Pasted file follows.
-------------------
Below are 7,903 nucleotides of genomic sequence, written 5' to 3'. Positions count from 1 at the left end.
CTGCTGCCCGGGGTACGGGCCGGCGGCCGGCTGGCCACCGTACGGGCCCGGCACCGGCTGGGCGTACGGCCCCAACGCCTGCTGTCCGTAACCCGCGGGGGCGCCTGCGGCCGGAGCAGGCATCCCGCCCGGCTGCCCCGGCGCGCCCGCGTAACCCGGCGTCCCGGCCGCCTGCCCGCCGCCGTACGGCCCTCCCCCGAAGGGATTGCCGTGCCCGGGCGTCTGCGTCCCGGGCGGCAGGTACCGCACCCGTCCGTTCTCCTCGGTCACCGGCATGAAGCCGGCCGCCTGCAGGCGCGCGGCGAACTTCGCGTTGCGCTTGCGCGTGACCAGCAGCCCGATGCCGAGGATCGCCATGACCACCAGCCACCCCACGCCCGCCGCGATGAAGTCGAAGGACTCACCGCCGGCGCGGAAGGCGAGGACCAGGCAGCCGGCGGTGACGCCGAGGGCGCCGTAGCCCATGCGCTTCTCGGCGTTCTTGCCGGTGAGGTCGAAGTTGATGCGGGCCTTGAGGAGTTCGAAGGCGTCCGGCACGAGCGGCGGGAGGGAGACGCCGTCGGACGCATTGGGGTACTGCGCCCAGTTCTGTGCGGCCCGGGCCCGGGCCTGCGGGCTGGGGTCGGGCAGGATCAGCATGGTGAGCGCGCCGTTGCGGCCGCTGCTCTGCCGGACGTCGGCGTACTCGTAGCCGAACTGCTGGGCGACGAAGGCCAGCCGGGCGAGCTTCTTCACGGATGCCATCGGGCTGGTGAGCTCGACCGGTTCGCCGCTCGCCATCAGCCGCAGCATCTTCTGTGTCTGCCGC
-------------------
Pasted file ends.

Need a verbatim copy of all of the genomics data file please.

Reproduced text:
Below are 7,903 nucleotides of genomic sequence, written 5' to 3'. Positions count from 1 at the left end.
CTGCTGCCCGGGGTACGGGCCGGCGGCCGGCTGGCCACCGTACGGGCCCGGCACCGGCTGGGCGTACGGCCCCAACGCCTGCTGTCCGTAACCCGCGGGGGCGCCTGCGGCCGGAGCAGGCATCCCGCCCGGCTGCCCCGGCGCGCCCGCGTAACCCGGCGTCCCGGCCGCCTGCCCGCCGCCGTACGGCCCTCCCCCGAAGGGATTGCCGTGCCCGGGCGTCTGCGTCCCGGGCGGCAGGTACCGCACCCGTCCGTTCTCCTCGGTCACCGGCATGAAGCCGGCCGCCTGCAGGCGCGCGGCGAACTTCGCGTTGCGCTTGCGCGTGACCAGCAGCCCGATGCCGAGGATCGCCATGACCACCAGCCACCCCACGCCCGCCGCGATGAAGTCGAAGGACTCACCGCCGGCGCGGAAGGCGAGGACCAGGCAGCCGGCGGTGACGCCGAGGGCGCCGTAGCCCATGCGCTTCTCGGCGTTCTTGCCGGTGAGGTCGAAGTTGATGCGGGCCTTGAGGAGTTCGAAGGCGTCCGGCACGAGCGGCGGGAGGGAGACGCCGTCGGACGCATTGGGGTACTGCGCCCAGTTCTGTGCGGCCCGGGCCCGGGCCTGCGGGCTGGGGTCGGGCAGGATCAGCATGGTGAGCGCGCCGTTGCGGCCGCTGCTCTGCCGGACGTCGGCGTACTCGTAGCCGAACTGCTGGGCGACGAAGGCCAGCCGGGCGAGCTTCTTCACGGATGCCATCGGGCTGGTGAGCTCGACCGGTTCGCCGCTCGCCATCAGCCGCAGCATCTTCTGTGTCTGCCGC